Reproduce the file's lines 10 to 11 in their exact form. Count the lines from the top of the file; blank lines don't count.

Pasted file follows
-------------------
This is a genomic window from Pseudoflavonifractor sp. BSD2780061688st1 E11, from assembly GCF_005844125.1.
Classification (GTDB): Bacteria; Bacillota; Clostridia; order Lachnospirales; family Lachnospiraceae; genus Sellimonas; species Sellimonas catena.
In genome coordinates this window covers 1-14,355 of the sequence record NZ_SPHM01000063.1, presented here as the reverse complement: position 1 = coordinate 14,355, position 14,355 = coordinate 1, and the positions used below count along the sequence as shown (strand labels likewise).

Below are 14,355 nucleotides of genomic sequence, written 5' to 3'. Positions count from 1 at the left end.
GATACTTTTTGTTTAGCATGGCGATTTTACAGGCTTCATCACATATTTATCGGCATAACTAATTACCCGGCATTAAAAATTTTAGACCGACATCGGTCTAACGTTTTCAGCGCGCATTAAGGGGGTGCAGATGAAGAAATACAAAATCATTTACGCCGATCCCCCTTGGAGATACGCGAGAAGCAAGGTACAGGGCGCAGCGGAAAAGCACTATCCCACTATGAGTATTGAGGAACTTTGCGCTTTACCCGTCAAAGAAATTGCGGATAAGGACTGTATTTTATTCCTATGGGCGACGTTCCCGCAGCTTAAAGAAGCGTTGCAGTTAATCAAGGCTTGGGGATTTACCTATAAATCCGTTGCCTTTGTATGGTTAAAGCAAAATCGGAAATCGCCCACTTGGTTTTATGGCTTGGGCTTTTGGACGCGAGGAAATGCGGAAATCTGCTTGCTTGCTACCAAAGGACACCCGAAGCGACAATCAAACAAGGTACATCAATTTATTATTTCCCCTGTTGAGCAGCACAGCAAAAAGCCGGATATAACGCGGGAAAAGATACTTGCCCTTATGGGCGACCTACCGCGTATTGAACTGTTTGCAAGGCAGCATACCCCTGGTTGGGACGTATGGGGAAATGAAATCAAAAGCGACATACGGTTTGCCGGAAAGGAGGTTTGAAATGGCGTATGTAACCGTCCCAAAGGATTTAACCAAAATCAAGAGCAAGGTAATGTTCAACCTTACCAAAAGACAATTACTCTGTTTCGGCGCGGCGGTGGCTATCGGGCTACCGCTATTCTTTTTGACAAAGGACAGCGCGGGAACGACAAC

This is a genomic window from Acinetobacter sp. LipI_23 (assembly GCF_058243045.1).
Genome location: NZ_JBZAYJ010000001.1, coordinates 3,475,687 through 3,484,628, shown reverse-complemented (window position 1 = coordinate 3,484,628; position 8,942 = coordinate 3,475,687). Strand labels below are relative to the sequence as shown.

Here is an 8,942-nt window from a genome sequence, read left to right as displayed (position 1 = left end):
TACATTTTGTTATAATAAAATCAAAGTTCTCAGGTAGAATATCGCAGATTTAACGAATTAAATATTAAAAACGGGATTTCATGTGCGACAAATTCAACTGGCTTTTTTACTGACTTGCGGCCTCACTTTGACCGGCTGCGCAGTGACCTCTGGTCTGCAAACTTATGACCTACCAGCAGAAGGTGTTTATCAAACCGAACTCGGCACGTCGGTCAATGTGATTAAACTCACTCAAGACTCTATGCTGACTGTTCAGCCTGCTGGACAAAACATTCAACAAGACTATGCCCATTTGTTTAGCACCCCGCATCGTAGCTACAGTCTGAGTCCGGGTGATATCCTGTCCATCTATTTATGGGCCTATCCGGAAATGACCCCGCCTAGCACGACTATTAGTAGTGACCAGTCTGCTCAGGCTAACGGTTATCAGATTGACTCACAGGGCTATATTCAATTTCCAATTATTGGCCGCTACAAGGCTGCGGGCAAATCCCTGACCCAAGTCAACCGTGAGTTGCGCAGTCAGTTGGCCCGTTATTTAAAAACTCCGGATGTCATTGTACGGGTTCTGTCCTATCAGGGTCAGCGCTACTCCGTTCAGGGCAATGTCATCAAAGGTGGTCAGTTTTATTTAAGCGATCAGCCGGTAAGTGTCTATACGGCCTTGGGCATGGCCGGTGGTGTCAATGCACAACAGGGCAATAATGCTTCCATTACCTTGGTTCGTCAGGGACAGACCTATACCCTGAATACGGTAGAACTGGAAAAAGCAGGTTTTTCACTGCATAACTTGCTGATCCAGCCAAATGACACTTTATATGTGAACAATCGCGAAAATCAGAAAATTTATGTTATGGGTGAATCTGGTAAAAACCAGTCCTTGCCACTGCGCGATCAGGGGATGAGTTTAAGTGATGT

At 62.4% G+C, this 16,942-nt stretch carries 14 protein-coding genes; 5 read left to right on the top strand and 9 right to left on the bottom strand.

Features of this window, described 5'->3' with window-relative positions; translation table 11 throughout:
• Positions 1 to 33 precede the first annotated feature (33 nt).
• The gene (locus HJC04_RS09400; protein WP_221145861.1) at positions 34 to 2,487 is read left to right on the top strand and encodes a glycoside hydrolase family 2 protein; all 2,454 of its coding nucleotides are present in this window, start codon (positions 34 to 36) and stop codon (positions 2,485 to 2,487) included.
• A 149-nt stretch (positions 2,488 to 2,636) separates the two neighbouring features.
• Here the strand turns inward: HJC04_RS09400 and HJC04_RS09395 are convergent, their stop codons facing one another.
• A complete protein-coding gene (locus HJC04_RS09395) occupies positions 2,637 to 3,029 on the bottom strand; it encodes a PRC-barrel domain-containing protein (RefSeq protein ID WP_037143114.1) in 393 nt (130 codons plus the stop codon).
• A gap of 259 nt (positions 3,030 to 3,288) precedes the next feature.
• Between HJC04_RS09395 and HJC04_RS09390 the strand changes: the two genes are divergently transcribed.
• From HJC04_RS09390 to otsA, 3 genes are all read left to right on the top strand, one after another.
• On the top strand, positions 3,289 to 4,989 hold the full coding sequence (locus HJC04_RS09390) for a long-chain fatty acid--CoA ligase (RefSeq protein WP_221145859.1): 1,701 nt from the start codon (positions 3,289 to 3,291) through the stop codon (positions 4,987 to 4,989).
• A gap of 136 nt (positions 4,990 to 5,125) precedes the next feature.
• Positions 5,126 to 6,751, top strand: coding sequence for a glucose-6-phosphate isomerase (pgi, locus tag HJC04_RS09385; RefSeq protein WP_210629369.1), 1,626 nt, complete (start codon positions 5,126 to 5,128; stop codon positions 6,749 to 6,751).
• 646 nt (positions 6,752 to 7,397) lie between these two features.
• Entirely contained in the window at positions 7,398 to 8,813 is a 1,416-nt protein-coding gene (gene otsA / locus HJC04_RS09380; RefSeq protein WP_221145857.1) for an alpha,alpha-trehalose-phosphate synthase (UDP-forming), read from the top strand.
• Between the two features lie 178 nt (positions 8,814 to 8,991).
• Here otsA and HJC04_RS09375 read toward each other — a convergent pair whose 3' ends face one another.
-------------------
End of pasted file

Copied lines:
At 62.4% G+C, this 16,942-nt stretch carries 14 protein-coding genes; 5 read left to right on the top strand and 9 right to left on the bottom strand.

Features of this window, described 5'->3' with window-relative positions; translation table 11 throughout: